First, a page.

However, Whinery noticed that business changed in the past six to eight months (2014-2015) because more businesses have come into the area spreading out the customers. “When we were the only burger joint in the area, during the first year of Barclays Center, the impact was more substantial than since Shake Shack opened,” Whinery said. He thinks that there will be a jump in business when the new residential complex that is going up right next to Barclays opens.

“We still get pops for Nets games or big concerts – we certainly see a spike in business,” Whinery said.

Derek Shriftman, who is the director of operations, added that they are excited that the Islanders are now in Brooklyn. Shriftman is pleased that Islanders players have come to Bark and hopes that more do so.

“Recently an Islanders player came to Bark to eat and interacted with the owner and he mentioned that he really wants to bring the entire team,” Shriftman said. “We of course would love to have the Islanders players come here, it would be a great publicity event.”

Derek Shriftman is the Director of Operations at Bark. Photo by Nathan Weiser.

Derek Shriftman is the Director of Operations at Bark. Photo by Nathan Weiser.

Pop artists like Katy Perry and Justin Timberlake are singers who have given this “locally and sustainably-sourced, American, fast casual establishment” the most substantial increase in business.

According to Bark’s manager, if Islanders fans bring their game ticket they will get 10 percent off their meal. They have various packages on reduced priced hot dogs for pre and post game/concert for Islanders ticket holders, and this is all marketed through social media.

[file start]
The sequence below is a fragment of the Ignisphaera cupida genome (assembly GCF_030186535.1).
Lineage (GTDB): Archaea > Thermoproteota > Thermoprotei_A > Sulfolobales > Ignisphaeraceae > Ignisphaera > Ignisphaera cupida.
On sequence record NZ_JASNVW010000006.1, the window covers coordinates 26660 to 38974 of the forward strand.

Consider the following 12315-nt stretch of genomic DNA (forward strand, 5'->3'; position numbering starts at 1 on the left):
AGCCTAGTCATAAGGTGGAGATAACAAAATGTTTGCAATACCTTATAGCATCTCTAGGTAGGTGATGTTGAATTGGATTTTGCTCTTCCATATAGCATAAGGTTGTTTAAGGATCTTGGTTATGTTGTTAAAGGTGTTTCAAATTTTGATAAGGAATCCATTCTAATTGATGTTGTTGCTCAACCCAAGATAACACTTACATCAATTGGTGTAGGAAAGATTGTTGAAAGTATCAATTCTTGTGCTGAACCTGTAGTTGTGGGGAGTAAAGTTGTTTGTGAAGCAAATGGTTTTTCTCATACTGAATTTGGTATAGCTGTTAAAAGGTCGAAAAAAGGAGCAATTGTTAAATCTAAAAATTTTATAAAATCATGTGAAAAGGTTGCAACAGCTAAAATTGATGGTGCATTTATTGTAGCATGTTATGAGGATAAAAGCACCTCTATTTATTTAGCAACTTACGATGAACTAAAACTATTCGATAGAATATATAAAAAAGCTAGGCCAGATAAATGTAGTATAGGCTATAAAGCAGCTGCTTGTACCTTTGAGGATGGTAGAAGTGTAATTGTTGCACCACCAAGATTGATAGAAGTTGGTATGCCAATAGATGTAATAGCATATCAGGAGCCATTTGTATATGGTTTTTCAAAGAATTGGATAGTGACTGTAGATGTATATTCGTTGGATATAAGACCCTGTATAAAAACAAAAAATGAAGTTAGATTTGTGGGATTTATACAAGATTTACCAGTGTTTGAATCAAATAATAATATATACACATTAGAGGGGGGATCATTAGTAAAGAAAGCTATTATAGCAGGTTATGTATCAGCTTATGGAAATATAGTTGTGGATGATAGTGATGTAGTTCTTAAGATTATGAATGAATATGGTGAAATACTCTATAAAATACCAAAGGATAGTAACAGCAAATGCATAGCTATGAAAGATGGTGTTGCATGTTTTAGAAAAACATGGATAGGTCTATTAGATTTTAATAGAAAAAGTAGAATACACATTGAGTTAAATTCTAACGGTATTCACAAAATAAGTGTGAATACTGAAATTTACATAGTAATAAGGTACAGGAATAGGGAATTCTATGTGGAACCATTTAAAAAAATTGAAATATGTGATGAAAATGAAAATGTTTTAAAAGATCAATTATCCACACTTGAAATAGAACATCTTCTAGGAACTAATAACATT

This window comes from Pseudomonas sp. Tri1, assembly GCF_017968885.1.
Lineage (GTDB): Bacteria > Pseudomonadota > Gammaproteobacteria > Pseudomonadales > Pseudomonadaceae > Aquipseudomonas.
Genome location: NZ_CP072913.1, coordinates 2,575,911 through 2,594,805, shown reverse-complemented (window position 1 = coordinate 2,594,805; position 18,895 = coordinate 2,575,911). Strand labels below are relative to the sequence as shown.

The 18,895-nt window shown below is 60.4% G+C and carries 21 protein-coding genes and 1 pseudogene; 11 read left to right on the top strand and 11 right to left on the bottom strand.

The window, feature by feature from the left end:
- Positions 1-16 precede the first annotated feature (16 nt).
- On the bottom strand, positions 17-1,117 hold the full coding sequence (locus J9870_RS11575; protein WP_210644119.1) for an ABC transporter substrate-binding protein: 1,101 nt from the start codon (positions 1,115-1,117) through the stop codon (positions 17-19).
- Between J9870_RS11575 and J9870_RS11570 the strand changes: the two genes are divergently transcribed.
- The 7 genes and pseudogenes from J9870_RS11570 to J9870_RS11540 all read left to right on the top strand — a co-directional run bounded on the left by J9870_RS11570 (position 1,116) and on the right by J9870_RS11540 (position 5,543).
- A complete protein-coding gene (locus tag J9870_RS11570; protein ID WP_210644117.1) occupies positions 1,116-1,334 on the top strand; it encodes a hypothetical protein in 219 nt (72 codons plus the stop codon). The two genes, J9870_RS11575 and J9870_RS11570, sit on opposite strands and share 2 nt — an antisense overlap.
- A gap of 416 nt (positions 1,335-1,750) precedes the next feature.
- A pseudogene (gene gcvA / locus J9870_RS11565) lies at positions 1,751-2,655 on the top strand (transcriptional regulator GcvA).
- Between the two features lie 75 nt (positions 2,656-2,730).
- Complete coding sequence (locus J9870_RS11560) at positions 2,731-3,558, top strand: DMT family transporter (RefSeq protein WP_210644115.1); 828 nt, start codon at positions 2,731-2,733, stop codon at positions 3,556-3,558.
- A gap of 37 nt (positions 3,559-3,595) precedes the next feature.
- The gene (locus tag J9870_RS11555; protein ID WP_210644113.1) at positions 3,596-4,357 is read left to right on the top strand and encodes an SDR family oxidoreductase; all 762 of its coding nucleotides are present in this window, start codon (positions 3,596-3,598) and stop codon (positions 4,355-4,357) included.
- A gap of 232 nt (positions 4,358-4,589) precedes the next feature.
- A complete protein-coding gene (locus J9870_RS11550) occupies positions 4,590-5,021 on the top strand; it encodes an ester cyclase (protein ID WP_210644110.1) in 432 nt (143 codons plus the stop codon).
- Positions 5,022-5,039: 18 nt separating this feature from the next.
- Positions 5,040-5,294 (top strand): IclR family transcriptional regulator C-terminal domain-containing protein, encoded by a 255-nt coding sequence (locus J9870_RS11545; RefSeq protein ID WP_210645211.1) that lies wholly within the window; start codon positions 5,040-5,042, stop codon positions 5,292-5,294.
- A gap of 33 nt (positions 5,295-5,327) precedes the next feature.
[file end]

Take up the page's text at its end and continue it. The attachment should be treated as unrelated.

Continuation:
Kevin Read is the manager of Alchemy on 5th Ave. two blocks away from the arena. He has seen the nearby blocks change and thinks “it is great having a new vibrant downtown and a stadium in the neighborhood.”

Concerts are a bigger draw than games in improving business. “Here we tend to get a lot of business for straight rock concerts,” Read said. The one drawback he has found is that it has hurt some small businesses in the area because rents have gone up.

Alchemy had a drastic increase in customers the first year because there were a lot more concerts than in the last two years. “At this point, the third year now, the concert schedule has gone down considerably and that is where we see the biggest difference,” Read said. “So, the difference from before they opened is less now than the first year that they opened.”

McMahon’s, a sports bar on 5th Avenue, has a substantial increase in business before/after games and concerts. It has more space than many area establishments and is packed with Islanders fans on game days.

Daniel Kissane, who is the head bartender, emphasized that since they are right next to the arena they are more of an attraction and their profits really increase due to people who come before/after games. “On game and concert days our dining room is pack filled with people who want to go over to Barclays,” Kissane said.

Kissane said the biggest bump in customers for a concert at McMahon’s was when Justin Timberlake performed December 14. Since a lot of young people were at the arena that night, the upstairs and downstairs were completely full, which caused a lot more revenue.